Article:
Cargo 2000 will eliminate fragmentation in the worldwide air cargo industry and deliver a common platform that brings together reliability, predictability and proactive shipment management with reduced costs and improved customer satisfaction, says the group’s Chairman, Mick Fountain.
His comments came as Cargo 2000 announced the first stage of performance data for its airline and freight forwarder members. Network flown as planned performance ’ joint airline and forwarder performance that does not reflect the party responsible for the underlying service failure ’ averaged 90% in May 2005 while Cargo 2000’s quality measurement for ‘FWB’s Correct’ was 85%. Over the past eight months, flown-as-planned measured by Cargo 2000’s members has improved by eight per cent and FWB data has been enhanced by 32%. Updated figures will now be published each month on Cargo 2000’s website.
During May, Cargo 2000’s members measured performance across 16,800 lane segments worldwide and created 148,797 route maps for shipment movements. In February 2006, Cargo 2000 plans to begin publishing ‘net net reports’ that will show the individual performance of members.
Addressing an audience of 100 air cargo industry leaders in London, Mick Fountain said, “We are at a stage where we have to move forward and that is really about starting to publish results. We know there will be good news and bad news in the monthly data we report but we need transparency around the information we are producing and how we are meeting deadlines for the future to actually achieve our goal.
“We are working in a very complex environment trying to get one platform for the whole industry, not just in terms of the sheer scale of what we have to do but also because we work in a very fragmented industry. Cargo 2000 is the prime initiative to bring the air cargo industry together but there is still a long way to go.
“However, there cannot be anybody who could intellectually argue against having one common platform for the transfer of information for the air cargo industry with total transparency.”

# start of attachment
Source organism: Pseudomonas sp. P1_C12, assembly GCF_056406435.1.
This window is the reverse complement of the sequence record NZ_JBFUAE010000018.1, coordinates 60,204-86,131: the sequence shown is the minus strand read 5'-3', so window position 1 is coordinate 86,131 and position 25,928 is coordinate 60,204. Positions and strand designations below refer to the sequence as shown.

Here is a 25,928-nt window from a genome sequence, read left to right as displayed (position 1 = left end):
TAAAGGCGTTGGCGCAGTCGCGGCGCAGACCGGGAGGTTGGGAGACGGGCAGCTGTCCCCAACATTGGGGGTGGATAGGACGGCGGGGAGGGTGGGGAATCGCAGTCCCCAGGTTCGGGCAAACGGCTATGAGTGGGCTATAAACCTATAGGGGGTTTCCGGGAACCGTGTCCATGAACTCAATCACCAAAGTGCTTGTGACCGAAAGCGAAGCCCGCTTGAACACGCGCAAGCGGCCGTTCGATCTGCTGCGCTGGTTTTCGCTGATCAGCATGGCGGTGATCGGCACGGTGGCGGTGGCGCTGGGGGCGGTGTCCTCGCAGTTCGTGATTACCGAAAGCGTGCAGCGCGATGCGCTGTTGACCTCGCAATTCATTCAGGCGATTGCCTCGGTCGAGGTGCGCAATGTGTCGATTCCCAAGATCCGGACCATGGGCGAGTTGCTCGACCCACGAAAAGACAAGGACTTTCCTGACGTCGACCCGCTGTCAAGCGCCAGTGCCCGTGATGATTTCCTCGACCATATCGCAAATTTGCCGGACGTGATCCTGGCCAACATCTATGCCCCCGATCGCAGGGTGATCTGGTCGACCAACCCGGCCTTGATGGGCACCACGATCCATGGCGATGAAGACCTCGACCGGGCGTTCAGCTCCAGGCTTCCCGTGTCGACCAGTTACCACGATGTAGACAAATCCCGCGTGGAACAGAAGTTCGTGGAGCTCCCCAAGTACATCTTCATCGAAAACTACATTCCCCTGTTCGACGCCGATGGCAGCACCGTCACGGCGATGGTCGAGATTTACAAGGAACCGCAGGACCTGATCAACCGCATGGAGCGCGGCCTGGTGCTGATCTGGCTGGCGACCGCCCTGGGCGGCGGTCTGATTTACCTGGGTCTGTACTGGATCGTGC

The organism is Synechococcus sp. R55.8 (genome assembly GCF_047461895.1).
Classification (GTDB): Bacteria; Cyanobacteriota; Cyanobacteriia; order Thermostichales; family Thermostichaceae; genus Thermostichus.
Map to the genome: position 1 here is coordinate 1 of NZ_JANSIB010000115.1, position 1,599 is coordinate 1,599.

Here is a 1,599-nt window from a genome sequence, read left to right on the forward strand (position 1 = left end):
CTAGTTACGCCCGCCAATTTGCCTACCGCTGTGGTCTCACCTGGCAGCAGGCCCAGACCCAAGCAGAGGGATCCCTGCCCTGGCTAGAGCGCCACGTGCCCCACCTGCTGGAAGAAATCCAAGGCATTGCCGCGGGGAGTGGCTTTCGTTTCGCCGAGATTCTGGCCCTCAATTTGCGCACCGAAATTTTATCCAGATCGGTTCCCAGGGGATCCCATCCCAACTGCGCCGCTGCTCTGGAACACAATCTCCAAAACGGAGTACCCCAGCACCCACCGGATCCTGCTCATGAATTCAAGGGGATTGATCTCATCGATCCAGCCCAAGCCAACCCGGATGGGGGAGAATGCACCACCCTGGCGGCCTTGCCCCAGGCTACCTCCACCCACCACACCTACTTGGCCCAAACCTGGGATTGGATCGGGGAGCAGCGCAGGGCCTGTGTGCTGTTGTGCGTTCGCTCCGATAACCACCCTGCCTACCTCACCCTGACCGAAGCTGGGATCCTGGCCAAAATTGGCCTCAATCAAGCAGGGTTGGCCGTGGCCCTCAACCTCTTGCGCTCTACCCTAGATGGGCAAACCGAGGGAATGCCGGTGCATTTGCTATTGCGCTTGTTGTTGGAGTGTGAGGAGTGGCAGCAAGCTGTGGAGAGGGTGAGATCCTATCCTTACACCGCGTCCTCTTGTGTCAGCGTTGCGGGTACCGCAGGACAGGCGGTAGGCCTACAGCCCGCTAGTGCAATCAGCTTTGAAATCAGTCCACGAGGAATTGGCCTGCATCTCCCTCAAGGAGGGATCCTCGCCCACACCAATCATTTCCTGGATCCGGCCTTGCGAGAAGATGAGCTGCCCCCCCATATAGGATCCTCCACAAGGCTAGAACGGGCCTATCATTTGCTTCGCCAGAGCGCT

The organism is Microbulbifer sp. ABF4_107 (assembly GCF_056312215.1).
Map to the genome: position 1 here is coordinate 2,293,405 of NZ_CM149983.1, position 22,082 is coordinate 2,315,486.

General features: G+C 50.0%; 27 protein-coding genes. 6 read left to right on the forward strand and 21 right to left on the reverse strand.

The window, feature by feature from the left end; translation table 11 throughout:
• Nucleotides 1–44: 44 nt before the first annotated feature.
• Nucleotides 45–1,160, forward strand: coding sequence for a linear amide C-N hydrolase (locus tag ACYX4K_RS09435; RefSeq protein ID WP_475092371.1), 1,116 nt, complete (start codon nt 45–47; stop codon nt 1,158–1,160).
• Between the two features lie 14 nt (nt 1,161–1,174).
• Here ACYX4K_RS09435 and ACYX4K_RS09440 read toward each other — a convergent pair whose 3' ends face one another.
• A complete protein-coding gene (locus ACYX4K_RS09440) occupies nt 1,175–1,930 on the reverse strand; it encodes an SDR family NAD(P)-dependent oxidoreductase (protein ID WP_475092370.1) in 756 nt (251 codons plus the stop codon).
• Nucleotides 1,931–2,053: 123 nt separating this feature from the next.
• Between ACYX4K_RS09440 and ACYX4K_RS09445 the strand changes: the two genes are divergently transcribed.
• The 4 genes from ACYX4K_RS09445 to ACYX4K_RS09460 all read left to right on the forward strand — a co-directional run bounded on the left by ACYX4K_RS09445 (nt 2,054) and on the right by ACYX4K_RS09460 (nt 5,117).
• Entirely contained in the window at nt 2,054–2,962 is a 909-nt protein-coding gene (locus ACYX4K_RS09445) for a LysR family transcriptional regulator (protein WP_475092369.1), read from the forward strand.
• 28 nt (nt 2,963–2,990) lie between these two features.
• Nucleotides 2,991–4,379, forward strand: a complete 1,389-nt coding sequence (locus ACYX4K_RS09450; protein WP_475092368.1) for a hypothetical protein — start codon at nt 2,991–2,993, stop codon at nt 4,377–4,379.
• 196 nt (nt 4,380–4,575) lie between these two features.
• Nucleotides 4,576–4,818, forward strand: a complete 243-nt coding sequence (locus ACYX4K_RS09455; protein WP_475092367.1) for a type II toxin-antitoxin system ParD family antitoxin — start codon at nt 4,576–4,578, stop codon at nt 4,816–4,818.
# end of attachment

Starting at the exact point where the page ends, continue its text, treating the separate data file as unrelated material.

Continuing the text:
His commitment was echoed by other members of the Cargo 2000 Board that participated in the briefing. Scott Dolan, President of United Cargo, highlighted the different metrics previously applied by airlines to measure flown-as-planned performance, stating that one of the keys to delivering reliability and predictability is the application of process and the interpretation of standards. “It’s amazing that we’re all in the same industry and talk the same way about it, yet the reality couldn’t be further from the truth. We believe Cargo 2000 has set a foundation to move forward to ultimately exceed our customers’ expectations,” he said.
To date, Cargo 2000 members have contributed over 3,000 man days to develop technical specifications. The group’s CDMP suppliers have invested a further 8,000 man days in bringing the system to life and this, in turn, enabled some 150,000 route maps to be created last month with over 1.4 million quality checks made as these shipments moved to their destinations. Dolan added: “This is a very complex initiative. A lot of people have been involved in it with little short-term benefit but we all believe in the long-term gains that can be achieved.”
KLM Cargo currently accounts for 25% of shipments and lanes reported. It uses Cargo 2000 standards to monitors all traffic between 56 stations worldwide, representing 35,000 shipments per month.
Bram Graeber, Senior Vice President Commercial for the airline, said: “Cargo 2000 is sharpening our internal discussions on quality reporting and quality improvement and good quality always delivers greater efficiency. We can also see how improved transparency is helping in relationships with our customers. I do believe there is some gain to be made from a customer preference point of view because it makes KLM Cargo easier to do business with.
“We are very competitive on price and capacity but every carrier has to fulfil those two basic objectives and then you start com